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Slaughter in Iraq

I don’t think anyone other than the standard issue Bush cultist will deny that the Iraq invasion has been a disaster on many levels. It has alienated the world, it has enraged Muslim sensibilities, and it has strained the American military to the breaking point. And the worst part is that the administration has nothing to offer other than to “stay the course.” It seems clear to me that even Bush and Cheney must have realized that they have no options left, failure stares them in the face, that there is nothing they can do to succeed in Iraq (whatever “success” might mean) and it seems like their only goal is to bluff and try and wait it out until they leave office so that someone else will have to make an ignominious retreat out of that country. This is, in essence, what their “stay the course” policy implies. They can then try and blame their “cut and run” successor for “losing” Iraq. The fact that this policy will result in numerous more pointless deaths mean nothing to such cynical people.

As one after the other of the rationales offered for invading a country that never attacked or even threatened the US (“they had weapons of mass destruction”, “they were making weapons of mass destruction”, “they were thinking of making weapons of mass destruction”, “some guy in the Iraqi government drew a figure of a nuclear bomb” and other changing rationalizations for the war) fell apart, the apologists always had one final after-the-fact rationalization for the war. And that was that the people of Iraq were better off now than they were under Saddam Hussein.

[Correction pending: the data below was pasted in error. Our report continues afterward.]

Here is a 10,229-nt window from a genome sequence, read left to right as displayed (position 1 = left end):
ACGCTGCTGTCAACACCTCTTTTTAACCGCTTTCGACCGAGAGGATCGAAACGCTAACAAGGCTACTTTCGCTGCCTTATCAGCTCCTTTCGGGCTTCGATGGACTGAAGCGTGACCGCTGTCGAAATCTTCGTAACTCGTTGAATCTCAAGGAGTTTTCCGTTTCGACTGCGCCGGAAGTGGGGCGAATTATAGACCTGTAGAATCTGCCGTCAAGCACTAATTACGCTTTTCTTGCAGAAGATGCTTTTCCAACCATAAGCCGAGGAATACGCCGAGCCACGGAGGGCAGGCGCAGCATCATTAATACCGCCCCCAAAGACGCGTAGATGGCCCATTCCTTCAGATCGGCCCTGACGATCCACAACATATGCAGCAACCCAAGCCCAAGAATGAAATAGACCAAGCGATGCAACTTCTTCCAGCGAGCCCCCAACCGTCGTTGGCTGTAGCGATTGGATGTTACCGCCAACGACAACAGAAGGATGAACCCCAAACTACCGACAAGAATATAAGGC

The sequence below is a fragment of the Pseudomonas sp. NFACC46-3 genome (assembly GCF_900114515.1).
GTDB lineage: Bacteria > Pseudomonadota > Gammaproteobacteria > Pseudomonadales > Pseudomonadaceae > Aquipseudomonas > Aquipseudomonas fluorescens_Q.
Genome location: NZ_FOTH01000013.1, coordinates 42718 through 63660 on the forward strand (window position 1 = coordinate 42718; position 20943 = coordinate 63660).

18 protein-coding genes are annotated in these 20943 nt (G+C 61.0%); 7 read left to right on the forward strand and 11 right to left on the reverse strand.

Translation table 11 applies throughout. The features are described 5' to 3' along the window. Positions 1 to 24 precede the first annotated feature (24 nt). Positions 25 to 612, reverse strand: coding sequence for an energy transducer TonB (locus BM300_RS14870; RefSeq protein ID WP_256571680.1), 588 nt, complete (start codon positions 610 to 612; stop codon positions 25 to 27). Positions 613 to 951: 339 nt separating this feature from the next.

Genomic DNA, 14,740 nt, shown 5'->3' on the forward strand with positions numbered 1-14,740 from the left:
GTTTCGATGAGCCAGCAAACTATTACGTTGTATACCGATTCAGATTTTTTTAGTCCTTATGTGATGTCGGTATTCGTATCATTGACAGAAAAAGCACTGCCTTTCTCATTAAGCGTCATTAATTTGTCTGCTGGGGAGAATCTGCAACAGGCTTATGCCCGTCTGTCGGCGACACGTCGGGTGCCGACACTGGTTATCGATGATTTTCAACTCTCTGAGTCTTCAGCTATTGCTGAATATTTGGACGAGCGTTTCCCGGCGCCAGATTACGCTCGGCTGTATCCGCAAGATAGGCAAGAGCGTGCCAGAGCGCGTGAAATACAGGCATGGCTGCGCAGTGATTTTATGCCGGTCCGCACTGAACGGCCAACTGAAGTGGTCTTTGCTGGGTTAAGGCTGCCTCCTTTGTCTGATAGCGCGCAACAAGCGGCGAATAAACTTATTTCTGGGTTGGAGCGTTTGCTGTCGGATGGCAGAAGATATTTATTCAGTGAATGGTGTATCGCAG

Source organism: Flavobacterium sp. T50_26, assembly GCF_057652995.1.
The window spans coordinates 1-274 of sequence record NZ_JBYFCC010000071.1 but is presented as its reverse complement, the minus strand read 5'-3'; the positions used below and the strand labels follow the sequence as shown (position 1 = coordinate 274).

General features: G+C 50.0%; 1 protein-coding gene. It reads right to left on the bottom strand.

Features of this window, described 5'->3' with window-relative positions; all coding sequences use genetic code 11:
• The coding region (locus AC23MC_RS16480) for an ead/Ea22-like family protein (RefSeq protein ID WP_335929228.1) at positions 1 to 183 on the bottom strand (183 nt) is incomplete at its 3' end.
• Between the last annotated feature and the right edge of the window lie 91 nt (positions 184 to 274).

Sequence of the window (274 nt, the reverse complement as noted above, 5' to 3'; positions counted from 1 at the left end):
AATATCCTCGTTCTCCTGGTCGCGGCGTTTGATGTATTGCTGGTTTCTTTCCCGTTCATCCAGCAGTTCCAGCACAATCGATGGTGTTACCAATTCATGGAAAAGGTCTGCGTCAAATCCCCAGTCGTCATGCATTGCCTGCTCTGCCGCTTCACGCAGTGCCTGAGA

Hence the report that over six hundred thousand people had died violent deaths as a result of the invasion came like a thunderbolt. Even the most extreme estimates of the rate of Iraqi deaths under twenty years of Saddam Hussein’s rule came nowhere close to the current rate of dying. And when you consider the uncounted number of injured people, the figures of casualties become staggering.